Bunce on Boxing: How Peterson escaped guns and crack wars for title shot

Aged nine, Peterson was working for drug dealers and was part of a mugging crew

Of all the extreme stories about fighters' troubled backgrounds, perhaps the finest belongs to Manny Pacquiao, the world's finest boxer. Pacquiao, remember, is said to have left his family shack for the three-day journey to Manila as a stowaway on a tuna boat at the tender age of 16 when his heartless father killed little Manny's pet dog. The dog, so the tale goes, was saved from starvation by little Manny; the father, so the story goes, only butchered the dog to feed his remaining kids. Nice tale, probably total cobblers.

This Saturday in Washington DC, Amir Khan defends his two light-welterweight world titles for the sixth time when he meets local fighter Lamont Peterson. It's a difficult defence because Peterson's only loss in 31 fights was on points to Tim Bradley, another world champion at Khan's weight. However, it is Peterson's history, all of which is true, that is more disturbing than the threat he poses in the ring.

Peterson was one of six brothers and five sisters and all seems to have been relatively calm in his life until the crack wars took over the streets in his Washington DC neighbourhood in the late Eighties. Peterson was a boy of five at the time. The so-called War on Drugs, which President Nixon announced in 1971, was about to take a serious beating on the streets of the American capital.

Peterson's father had worked in a supermarket but soon his drug dependency took over and the family house, which was large and comfortable, had its water and electricity cut off. The descent was not unique on the street where Peterson lived. The father's desperation and craving put an end to anything close to a normal life. The family lived in the dark and grime of the home because the alternative was truly grim. "The streets were full of junkies and desperate men and women. I knew that it was scary out there," remembers Peterson.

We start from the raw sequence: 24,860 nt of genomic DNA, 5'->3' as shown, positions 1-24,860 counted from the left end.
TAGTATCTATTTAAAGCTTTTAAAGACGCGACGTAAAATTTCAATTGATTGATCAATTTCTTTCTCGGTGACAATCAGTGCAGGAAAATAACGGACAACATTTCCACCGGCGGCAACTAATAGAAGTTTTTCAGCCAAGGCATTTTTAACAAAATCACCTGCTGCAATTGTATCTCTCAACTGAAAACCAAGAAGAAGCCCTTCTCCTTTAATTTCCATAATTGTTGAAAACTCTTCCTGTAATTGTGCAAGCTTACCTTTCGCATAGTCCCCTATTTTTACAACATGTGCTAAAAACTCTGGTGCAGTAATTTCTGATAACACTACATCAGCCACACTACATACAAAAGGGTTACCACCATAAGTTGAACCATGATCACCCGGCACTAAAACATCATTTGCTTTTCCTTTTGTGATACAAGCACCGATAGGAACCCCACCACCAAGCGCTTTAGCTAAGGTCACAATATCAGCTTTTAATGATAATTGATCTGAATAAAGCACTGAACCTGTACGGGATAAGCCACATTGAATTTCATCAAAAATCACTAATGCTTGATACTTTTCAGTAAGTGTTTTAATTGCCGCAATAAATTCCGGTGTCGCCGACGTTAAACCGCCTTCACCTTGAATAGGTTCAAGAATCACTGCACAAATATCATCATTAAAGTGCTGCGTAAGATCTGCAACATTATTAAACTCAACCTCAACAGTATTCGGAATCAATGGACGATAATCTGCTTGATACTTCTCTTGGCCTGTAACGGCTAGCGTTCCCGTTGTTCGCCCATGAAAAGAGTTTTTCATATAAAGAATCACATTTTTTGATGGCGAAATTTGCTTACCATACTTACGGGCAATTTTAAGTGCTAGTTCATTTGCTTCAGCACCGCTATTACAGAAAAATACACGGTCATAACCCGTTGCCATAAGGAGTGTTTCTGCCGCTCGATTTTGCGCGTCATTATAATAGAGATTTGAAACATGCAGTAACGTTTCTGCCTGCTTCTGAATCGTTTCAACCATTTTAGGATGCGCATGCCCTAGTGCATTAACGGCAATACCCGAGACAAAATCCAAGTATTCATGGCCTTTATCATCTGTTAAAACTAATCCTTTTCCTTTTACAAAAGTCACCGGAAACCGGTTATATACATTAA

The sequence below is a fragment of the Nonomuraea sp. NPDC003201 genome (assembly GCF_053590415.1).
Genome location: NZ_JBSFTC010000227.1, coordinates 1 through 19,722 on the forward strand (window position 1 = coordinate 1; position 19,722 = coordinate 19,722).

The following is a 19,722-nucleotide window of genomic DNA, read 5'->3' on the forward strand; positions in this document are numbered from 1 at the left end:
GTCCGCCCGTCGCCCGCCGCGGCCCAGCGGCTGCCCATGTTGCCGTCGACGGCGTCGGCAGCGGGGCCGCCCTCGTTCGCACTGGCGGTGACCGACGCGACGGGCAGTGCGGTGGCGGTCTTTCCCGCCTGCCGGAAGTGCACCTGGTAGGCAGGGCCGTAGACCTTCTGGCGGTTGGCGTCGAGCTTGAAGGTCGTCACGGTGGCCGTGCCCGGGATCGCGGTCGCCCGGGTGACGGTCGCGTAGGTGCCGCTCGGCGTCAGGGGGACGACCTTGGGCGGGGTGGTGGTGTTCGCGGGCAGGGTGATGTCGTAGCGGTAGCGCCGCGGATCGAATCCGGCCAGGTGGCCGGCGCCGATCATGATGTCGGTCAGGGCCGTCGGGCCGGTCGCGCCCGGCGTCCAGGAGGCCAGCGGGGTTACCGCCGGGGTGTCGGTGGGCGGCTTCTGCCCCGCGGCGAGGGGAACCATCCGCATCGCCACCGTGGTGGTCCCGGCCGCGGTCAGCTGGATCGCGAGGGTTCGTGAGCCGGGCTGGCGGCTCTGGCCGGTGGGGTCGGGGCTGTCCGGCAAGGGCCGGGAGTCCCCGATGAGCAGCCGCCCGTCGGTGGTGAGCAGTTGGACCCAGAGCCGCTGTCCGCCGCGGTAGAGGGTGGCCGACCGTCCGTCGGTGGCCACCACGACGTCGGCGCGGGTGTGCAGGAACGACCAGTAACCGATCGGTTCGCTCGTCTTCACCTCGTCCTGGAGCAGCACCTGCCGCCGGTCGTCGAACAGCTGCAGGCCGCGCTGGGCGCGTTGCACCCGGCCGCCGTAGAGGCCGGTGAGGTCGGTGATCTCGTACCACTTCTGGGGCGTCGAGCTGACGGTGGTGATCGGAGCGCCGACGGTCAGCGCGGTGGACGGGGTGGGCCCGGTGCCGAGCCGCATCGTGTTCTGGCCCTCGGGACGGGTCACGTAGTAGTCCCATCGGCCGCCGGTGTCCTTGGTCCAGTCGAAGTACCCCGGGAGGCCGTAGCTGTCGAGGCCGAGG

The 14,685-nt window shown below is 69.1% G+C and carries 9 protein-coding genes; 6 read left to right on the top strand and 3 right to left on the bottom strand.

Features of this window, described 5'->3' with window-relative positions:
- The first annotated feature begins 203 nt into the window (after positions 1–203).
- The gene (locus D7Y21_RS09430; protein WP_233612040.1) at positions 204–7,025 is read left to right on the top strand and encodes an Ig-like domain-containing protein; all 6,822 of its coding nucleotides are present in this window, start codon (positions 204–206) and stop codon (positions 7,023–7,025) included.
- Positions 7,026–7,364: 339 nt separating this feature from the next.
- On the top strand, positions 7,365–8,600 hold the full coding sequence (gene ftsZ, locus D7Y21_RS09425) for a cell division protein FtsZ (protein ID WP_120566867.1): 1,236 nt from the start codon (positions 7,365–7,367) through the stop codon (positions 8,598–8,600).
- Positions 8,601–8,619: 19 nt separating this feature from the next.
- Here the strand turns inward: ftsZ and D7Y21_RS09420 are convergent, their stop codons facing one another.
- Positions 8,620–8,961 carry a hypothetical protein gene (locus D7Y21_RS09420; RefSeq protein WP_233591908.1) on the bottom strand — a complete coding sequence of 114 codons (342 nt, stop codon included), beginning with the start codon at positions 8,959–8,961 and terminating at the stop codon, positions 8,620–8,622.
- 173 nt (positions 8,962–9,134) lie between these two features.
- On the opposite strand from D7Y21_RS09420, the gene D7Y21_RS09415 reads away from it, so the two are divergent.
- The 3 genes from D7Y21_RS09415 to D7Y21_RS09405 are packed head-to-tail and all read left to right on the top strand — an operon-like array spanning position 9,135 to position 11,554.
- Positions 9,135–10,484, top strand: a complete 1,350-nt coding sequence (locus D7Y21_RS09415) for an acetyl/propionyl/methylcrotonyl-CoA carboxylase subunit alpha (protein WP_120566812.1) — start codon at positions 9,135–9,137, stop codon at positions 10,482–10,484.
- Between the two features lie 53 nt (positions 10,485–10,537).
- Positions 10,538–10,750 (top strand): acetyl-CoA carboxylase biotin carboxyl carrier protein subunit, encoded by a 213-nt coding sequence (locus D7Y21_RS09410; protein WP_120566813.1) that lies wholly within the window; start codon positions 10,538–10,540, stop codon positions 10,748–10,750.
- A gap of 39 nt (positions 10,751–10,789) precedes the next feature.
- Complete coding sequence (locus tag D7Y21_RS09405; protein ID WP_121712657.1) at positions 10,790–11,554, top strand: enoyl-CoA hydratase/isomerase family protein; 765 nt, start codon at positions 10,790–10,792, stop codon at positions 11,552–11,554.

The inevitable eviction took place and the doors were sealed on the home and the family were on the streets, which at the time were among the most dangerous in the world; the streets are still in the top 10 most dangerous places to live in the USA. During the next five chaotic years, Peterson's father often went to prison and as many as four of his brothers were also jailed at the same time. It was all part of the epidemic that first ruined and later started to kill off Washington DC's street people; they were all dealers or junkies or both. The Peterson family were typical and anonymous victims.

The family, or what was left of it, lived in a truck for a time. Little Lamont was soon working for dealers on corners all night, missing school completely according to records and graduating to running his own corner. He was part of a mugging crew, which is often euphemistically referred to as being a "pick-pocket". This is Washington DC in 1994 and not Fagin's London. Peterson was nine and hardened and realistic about a future he simply never had. There is no existing list of the friends he lost along the way, but he knows a lot of dead people.

"It was prison and death or death in prison," he has said. "It could have been prison for 100 years but that is the same. Too many people I knew are no longer here." He had nights in custody, which was often a way to get warm, clean and fed. As each winter came and went, Peterson forgot a little more from a childhood that vanished far too early. The memories were, after all, thin before the drugs took over.